Article by ausgrid.com.au
Ausgrid today confirmed its long-term commitment to renewable energy announcing it intends to progress plans to trial shared community batteries, in what could be a first for NSW.
Speaking at the AFR Summit today, Chief Customer Officer Rob Amphlett Lewis confirmed Ausgrid had been assessing the feasibility of ‘community batteries’ – a shared neighbourhood battery solution where solar energy could be stored and shared. Offering an alternative to individual households purchasing their own battery storage system, saving them thousands of dollars and improving the state’s clean energy supply.
We know one of the biggest barriers to home battery systems is the cost. If you own a solar panel system without storage, you are only able to get real benefits from your system when the sun is out.
Imagine if we could change that, if instead of investing what could be an additional $10,000 in a battery system at your home, you saved that money and shared a storage system with your neighbours at the end of the street. Your energy is stored in the community battery for you to draw on when you need it, plus you could sell back to the grid the energy you don’t use.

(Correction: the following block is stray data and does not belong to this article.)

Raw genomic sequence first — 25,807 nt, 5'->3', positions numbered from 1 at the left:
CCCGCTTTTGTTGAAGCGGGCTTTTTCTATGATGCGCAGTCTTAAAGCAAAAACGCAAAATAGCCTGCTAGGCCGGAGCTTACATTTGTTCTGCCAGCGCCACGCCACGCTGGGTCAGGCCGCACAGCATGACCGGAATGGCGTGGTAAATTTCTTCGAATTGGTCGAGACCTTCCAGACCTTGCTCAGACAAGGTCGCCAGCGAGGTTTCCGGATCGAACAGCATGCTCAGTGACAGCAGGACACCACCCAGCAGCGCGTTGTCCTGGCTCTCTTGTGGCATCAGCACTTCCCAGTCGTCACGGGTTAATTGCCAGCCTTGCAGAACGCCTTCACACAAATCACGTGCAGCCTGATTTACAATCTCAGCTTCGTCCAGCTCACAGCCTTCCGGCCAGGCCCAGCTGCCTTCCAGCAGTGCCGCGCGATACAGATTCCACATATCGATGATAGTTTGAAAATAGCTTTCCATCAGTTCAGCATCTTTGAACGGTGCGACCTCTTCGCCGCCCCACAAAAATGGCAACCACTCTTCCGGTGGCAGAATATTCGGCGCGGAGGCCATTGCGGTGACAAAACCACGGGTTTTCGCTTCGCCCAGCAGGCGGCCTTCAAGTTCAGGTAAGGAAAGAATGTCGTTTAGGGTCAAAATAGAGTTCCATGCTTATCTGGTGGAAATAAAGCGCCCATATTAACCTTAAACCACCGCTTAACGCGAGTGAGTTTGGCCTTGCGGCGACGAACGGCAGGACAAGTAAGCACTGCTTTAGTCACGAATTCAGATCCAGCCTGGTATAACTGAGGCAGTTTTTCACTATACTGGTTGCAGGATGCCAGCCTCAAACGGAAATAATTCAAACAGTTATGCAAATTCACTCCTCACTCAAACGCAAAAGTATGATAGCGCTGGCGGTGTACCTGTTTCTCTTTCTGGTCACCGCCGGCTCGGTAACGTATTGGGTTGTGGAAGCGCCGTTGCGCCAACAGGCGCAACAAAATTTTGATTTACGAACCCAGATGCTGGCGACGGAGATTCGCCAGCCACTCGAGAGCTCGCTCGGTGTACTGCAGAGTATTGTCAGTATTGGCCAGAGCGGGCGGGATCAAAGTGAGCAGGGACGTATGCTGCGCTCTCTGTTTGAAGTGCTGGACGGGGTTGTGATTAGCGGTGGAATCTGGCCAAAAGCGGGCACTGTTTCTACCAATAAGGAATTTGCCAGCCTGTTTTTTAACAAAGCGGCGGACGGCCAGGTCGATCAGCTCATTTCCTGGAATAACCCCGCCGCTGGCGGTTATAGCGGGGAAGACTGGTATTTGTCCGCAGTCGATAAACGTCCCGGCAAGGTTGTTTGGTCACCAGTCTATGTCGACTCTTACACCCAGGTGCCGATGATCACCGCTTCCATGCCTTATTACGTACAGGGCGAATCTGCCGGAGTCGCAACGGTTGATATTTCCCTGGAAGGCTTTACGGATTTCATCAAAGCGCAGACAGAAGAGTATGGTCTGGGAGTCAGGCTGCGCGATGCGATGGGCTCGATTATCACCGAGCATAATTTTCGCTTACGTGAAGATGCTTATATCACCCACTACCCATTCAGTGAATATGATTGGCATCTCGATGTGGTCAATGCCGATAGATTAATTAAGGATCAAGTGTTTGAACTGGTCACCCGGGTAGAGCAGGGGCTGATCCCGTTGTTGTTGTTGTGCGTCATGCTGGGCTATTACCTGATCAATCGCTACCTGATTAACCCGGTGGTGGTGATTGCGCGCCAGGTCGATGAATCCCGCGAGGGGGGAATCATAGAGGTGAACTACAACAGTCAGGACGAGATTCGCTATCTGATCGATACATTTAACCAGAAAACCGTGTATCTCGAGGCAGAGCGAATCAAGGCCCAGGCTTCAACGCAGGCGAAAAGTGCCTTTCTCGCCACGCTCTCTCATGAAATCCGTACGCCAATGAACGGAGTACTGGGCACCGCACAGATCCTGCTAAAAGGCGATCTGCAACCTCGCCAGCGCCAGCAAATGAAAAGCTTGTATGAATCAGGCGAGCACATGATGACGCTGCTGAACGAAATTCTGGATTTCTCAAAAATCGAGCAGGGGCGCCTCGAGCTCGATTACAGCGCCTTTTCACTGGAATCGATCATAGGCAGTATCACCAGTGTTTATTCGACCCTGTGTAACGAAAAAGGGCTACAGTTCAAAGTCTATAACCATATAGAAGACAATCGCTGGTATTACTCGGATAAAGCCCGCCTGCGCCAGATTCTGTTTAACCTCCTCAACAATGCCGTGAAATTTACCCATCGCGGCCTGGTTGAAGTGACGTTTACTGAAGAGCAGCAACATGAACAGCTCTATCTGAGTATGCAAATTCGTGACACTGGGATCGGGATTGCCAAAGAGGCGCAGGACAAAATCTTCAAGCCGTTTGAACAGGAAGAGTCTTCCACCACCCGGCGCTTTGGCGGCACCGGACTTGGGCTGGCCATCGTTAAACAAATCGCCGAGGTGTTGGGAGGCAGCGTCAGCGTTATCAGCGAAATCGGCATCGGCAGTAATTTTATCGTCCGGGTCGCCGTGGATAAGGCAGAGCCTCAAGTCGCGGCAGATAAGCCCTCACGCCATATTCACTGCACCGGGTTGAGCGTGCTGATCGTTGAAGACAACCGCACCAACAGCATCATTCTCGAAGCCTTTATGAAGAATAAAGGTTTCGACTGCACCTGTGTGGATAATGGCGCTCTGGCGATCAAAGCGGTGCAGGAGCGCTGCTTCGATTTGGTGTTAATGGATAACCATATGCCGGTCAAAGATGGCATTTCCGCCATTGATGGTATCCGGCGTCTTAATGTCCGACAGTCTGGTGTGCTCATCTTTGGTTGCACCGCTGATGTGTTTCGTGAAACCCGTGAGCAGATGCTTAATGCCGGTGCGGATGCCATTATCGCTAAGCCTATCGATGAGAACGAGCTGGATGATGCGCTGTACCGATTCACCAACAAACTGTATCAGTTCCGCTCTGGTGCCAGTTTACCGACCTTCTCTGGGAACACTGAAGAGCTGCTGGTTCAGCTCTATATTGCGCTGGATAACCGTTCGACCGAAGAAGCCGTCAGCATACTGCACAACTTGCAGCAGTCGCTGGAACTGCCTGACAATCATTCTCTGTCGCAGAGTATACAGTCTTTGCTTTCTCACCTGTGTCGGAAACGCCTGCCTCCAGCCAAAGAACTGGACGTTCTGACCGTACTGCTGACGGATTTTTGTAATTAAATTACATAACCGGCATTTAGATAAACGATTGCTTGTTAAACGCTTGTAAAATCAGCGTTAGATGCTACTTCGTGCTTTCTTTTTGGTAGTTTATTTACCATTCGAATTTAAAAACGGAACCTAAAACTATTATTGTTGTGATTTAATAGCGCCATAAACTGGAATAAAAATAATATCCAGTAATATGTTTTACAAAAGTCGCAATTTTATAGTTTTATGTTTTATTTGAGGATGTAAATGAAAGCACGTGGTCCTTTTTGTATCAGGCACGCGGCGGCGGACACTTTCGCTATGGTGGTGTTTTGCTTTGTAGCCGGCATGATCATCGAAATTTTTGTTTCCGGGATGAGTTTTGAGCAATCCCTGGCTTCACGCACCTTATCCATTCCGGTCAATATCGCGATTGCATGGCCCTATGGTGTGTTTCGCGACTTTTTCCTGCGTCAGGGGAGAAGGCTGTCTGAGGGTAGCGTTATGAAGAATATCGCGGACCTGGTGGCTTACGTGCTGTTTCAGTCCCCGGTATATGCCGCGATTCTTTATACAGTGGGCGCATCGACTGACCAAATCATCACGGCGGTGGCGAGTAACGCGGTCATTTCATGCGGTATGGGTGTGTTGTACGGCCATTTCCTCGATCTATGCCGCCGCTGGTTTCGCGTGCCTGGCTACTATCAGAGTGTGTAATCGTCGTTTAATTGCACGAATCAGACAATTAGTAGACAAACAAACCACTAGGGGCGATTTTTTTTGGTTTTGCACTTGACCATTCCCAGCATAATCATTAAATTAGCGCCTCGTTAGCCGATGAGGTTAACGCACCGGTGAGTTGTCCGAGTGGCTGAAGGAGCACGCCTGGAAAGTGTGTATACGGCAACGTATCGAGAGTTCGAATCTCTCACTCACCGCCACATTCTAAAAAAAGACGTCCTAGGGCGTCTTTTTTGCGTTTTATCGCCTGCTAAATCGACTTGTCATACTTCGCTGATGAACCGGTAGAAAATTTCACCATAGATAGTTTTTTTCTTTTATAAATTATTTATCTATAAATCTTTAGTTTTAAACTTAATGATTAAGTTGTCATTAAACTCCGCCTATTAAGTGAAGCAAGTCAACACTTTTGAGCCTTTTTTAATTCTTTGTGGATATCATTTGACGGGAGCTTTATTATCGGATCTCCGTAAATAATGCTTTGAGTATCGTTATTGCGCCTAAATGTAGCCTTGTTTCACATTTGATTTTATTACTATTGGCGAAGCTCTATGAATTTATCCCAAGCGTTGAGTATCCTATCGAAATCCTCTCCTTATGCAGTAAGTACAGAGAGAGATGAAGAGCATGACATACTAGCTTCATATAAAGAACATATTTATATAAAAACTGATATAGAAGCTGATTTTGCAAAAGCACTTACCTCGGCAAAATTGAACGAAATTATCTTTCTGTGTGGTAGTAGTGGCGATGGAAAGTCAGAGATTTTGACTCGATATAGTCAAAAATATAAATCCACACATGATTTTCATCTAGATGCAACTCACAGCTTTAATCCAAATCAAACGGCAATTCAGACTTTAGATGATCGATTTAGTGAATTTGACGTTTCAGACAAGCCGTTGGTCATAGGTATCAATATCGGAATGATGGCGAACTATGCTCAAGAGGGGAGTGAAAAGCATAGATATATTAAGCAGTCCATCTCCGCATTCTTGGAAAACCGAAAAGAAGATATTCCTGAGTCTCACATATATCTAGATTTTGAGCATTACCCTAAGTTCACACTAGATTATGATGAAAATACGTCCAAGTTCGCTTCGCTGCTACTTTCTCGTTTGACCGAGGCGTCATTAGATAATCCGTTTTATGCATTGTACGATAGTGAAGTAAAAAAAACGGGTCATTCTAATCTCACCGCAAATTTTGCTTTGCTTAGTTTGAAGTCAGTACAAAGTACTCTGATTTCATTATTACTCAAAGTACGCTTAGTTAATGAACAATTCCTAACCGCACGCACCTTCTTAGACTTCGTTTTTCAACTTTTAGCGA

Rob Amphlett Lewis, Chief Customer Officer
Ausgrid is conducting a feasibility study in collaboration with customer groups to determine the best approach to a future with community batteries and is now asking customers and the community to engage with the project in the next phase to establish customers appetite for this service.
“There is no doubt, there are regulatory challenges and technical complexities to making these community batteries a reality, but we think it’s worth investigating,” Mr Amphlett Lewis said.
Customers subscribing to a community battery could enjoy benefits that don’t apply to customers who have installed a home battery system. These benefits could include:
No upfront and installation costs
No maintenance costs
The potential to offer a range of different storage size options
Flexibility to change storage sizes if photovoltaic (PV) system size increases, or consumption patterns change.
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